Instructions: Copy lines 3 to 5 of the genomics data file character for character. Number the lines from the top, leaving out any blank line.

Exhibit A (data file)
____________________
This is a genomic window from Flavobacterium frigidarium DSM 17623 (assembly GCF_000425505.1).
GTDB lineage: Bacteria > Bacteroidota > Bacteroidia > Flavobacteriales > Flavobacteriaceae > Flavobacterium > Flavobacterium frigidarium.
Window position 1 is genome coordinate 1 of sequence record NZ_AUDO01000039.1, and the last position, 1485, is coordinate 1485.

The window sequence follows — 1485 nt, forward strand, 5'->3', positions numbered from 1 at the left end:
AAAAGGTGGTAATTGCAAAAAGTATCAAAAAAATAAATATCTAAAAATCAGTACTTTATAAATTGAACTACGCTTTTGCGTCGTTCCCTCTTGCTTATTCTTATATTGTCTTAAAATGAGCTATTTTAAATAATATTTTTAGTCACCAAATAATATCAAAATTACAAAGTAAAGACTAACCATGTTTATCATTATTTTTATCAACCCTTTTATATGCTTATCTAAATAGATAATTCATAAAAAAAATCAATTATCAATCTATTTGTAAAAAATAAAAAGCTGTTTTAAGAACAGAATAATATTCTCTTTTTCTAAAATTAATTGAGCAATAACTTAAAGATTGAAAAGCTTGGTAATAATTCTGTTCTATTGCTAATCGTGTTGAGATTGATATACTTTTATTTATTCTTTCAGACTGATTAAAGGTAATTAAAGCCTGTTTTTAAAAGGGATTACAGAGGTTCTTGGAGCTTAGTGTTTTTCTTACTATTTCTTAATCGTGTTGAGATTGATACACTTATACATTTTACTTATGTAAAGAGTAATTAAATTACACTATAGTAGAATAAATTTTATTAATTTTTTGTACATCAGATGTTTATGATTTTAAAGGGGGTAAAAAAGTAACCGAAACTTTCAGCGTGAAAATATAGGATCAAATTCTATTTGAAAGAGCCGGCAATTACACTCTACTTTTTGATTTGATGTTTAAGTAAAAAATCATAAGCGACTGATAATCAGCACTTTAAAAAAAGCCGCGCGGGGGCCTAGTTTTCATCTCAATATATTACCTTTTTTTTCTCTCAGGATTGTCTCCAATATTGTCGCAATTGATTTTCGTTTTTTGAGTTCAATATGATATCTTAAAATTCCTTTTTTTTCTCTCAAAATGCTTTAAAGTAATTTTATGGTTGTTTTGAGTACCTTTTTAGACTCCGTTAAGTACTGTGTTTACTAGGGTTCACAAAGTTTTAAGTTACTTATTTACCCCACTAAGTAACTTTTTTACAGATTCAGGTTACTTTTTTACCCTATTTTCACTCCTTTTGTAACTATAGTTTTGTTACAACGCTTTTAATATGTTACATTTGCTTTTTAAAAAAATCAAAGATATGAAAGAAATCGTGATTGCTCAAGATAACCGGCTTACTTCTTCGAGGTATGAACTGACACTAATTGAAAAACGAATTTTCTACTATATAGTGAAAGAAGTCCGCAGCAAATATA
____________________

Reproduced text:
Window position 1 is genome coordinate 1 of sequence record NZ_AUDO01000039.1, and the last position, 1485, is coordinate 1485.

The window sequence follows — 1485 nt, forward strand, 5'->3', positions numbered from 1 at the left end:
AAAAGGTGGTAATTGCAAAAAGTATCAAAAAAATAAATATCTAAAAATCAGTACTTTATAAATTGAACTACGCTTTTGCGTCGTTCCCTCTTGCTTATTCTTATATTGTCTTAAAATGAGCTATTTTAAATAATATTTTTAGTCACCAAATAATATCAAAATTACAAAGTAAAGACTAACCATGTTTATCATTATTTTTATCAACCCTTTTATATGCTTATCTAAATAGATAATTCATAAAAAAAATCAATTATCAATCTATTTGTAAAAAATAAAAAGCTGTTTTAAGAACAGAATAATATTCTCTTTTTCTAAAATTAATTGAGCAATAACTTAAAGATTGAAAAGCTTGGTAATAATTCTGTTCTATTGCTAATCGTGTTGAGATTGATATACTTTTATTTATTCTTTCAGACTGATTAAAGGTAATTAAAGCCTGTTTTTAAAAGGGATTACAGAGGTTCTTGGAGCTTAGTGTTTTTCTTACTATTTCTTAATCGTGTTGAGATTGATACACTTATACATTTTACTTATGTAAAGAGTAATTAAATTACACTATAGTAGAATAAATTTTATTAATTTTTTGTACATCAGATGTTTATGATTTTAAAGGGGGTAAAAAAGTAACCGAAACTTTCAGCGTGAAAATATAGGATCAAATTCTATTTGAAAGAGCCGGCAATTACACTCTACTTTTTGATTTGATGTTTAAGTAAAAAATCATAAGCGACTGATAATCAGCACTTTAAAAAAAGCCGCGCGGGGGCCTAGTTTTCATCTCAATATATTACCTTTTTTTTCTCTCAGGATTGTCTCCAATATTGTCGCAATTGATTTTCGTTTTTTGAGTTCAATATGATATCTTAAAATTCCTTTTTTTTCTCTCAAAATGCTTTAAAGTAATTTTATGGTTGTTTTGAGTACCTTTTTAGACTCCGTTAAGTACTGTGTTTACTAGGGTTCACAAAGTTTTAAGTTACTTATTTACCCCACTAAGTAACTTTTTTACAGATTCAGGTTACTTTTTTACCCTATTTTCACTCCTTTTGTAACTATAGTTTTGTTACAACGCTTTTAATATGTTACATTTGCTTTTTAAAAAAATCAAAGATATGAAAGAAATCGTGATTGCTCAAGATAACCGGCTTACTTCTTCGAGGTATGAACTGACACTAATTGAAAAACGAATTTTCTACTATATAGTGAAAGAAGTCCGCAGCAAATATA